10. The method as recited in claim 1, further comprising:
locking the message and condition data in the message catalog after the owners have approved, wherein the locked data can no longer be edited; and
branching the message data and condition data in the message catalog for use with a new version of the product, wherein the branched data can be edited to reflect any changes in at least one of the message displayed to the user of the new version of the product, and the conditions for which the message is displayed.
11. The method as recited in claim 1, wherein the resources used to display the message to the user of the product include at least one of a message catalog display container representing the message as one of an error, a question, and informational, a text of the message to display in the message catalog display container, an icon to display in the message catalog display container, a button configuration for the message catalog display container, a message parameter representing parameters passed for the message, and a show again indicator of whether to display a show again user option in the message catalog display container.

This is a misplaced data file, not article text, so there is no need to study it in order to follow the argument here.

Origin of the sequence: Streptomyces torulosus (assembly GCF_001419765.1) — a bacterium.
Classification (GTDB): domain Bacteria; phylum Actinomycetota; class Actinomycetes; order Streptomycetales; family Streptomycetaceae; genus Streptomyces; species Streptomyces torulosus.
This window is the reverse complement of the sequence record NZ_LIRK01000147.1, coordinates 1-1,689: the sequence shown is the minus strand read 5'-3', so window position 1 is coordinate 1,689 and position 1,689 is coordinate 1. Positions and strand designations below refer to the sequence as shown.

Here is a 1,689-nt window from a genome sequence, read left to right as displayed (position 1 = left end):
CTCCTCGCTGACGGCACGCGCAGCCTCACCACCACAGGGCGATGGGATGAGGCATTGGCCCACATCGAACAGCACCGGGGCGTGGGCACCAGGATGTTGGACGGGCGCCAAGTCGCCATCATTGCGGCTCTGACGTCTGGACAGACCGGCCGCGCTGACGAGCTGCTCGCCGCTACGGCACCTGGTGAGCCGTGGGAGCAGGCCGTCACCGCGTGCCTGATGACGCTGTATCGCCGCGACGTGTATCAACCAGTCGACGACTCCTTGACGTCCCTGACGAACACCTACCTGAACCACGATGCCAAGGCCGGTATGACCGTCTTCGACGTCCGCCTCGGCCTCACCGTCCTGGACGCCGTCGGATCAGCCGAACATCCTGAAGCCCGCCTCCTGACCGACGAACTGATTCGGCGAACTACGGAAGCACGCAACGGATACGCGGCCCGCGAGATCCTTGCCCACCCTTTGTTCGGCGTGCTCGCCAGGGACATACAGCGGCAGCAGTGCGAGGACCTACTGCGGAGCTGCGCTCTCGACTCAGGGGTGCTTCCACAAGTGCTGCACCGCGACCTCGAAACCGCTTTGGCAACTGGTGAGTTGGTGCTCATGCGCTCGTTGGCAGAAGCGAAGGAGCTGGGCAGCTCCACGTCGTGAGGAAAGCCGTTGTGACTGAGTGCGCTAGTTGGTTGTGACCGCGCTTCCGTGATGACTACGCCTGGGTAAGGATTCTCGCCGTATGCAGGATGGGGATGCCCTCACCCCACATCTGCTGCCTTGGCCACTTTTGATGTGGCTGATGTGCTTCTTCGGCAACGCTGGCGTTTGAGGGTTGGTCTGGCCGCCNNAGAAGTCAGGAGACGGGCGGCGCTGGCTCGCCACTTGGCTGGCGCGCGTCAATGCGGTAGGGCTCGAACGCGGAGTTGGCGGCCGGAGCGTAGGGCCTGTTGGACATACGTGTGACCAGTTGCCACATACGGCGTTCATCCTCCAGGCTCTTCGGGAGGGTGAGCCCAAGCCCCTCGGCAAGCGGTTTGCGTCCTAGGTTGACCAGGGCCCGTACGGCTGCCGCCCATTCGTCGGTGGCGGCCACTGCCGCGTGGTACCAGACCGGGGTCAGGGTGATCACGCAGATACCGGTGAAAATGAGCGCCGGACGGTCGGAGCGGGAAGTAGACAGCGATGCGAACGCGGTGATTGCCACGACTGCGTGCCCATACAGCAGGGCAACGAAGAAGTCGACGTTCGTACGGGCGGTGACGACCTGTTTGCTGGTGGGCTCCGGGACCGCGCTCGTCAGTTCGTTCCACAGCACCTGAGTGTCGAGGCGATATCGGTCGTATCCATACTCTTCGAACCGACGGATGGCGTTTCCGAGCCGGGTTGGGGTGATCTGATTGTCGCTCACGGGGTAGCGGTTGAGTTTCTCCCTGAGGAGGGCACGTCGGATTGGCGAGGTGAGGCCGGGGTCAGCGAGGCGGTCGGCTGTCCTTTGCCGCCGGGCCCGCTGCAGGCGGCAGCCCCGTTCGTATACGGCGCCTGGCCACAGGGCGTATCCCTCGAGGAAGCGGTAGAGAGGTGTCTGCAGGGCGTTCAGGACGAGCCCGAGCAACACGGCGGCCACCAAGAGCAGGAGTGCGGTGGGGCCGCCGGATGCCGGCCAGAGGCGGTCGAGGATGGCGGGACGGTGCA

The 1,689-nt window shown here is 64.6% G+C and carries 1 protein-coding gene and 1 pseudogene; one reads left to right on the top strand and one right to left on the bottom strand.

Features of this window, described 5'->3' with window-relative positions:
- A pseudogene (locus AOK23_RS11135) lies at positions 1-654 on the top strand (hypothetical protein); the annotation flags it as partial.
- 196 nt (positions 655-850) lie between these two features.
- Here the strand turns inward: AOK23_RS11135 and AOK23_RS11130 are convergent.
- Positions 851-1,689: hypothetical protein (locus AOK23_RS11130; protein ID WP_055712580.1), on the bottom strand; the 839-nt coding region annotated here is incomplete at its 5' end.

12. The method as recited in claim 1, wherein the condition data is further describing a documentation data associated with the condition, the documentation data including at least one of a cause of the condition, a context of the condition, a workaround for the condition, and a resolution of the condition.
13. The method as recited in claim 12, wherein the documentation data is publicly available to the user of the product.
14. The method as recited in claim 12, wherein the documentation data is not publicly available to the user of the product.
15. The method as recited in claim 12, the documentation data further including at least one of a message ID identifying the message that is displayed when the condition occurs, a code symbol of the identified message, a feature of the product for which the condition occurs, a sub-feature of the product for which the condition occurs, a documentation status of the documentation data that is publicly available to the user of the product, an expected use of the message catalog when the condition occurs, a dependency list identifying one or more services and components that might cause the condition, and an escalation identifying at least one of an alias to which occurrences of the condition should escalate, and an action to take when the condition occurs.